The changing world of work post-pandemic


THE outbreak of Covid-19 has forced a large segment of the workforce around the world to work-from-home (WFH) on a scale never seen before.

The theme continues to hog headlines but as the time comes closer to when high vaccination rates and herd immunity are achieved, many companies are grappling with what strategy to embark on post-pandemic.

On the one hand, most employees are still shuddering at the prospect of returning to their office on the fear of contracting the coronavirus, which still rages on. But is it tenable for WFH to continue and how will it impact productivity and the competitiveness of companies going forward?

In Malaysia, one of the first large companies to address the issue publicly is Malayan Banking Bhd (Maybank), which recently said that it is aiming for a hybrid or blended arrangement, which is a mix of in-office and remote working.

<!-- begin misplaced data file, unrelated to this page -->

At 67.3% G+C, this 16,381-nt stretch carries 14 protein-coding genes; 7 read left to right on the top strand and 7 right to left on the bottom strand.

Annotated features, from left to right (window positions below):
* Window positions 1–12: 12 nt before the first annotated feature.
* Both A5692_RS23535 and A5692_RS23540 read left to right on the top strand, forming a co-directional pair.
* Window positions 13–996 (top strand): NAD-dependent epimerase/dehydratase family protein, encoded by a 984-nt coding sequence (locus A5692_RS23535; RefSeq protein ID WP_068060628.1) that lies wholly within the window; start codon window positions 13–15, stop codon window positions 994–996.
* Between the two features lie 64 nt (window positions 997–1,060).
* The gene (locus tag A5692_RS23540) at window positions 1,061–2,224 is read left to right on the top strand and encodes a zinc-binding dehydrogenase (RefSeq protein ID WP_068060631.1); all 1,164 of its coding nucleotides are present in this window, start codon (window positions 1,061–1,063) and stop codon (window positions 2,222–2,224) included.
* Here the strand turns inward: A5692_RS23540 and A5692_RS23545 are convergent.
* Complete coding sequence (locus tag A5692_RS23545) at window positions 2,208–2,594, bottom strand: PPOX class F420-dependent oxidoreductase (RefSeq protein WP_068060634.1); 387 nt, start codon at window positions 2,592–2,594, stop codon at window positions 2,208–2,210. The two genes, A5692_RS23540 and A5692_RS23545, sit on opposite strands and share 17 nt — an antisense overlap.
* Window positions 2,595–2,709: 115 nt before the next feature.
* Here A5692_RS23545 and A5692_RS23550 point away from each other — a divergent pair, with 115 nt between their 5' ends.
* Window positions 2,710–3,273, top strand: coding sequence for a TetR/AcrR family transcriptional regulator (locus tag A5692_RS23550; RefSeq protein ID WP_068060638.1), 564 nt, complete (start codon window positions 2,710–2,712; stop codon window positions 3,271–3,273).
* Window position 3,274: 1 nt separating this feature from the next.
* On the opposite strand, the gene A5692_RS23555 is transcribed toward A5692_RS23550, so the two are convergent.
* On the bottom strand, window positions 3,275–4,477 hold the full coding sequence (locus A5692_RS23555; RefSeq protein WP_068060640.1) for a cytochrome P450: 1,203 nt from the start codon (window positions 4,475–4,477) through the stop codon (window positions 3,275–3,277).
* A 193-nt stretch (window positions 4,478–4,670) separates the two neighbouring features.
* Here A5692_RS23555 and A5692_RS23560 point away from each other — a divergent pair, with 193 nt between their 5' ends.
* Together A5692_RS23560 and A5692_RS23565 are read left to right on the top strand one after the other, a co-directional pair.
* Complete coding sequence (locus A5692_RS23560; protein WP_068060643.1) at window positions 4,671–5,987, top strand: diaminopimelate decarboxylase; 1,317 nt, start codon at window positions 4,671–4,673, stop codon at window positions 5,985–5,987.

In fact, the hybrid model is one that seems to be the choice of the day, but is it easier said than done to execute that?

'Work from home' at a Japanese house. - Filepic

Founder and CEO of digital consulting firm Garage Analytics Sdn Bhd Datuk Tharuma Rajah says a couple of things are nudging the hybrid work model as the way forward.

One is that people have realised that they don’t need to commute daily to work and the time saved can be reinvested to raise productivity. And as far as organisations are concerned, the WFH experiment did not entirely disrupt the work culture - essentially values, expectations and practices that guide the action of employees.